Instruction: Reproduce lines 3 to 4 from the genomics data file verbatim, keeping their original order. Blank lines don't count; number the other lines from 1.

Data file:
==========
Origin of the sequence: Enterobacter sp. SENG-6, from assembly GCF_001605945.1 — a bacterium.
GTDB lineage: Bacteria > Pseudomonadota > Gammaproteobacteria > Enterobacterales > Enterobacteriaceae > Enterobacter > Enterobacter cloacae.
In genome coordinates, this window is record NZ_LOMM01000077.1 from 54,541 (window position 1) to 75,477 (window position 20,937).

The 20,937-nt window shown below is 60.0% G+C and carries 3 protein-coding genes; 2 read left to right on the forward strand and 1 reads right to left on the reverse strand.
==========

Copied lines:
In genome coordinates, this window is record NZ_LOMM01000077.1 from 54,541 (window position 1) to 75,477 (window position 20,937).

The 20,937-nt window shown below is 60.0% G+C and carries 3 protein-coding genes; 2 read left to right on the forward strand and 1 reads right to left on the reverse strand.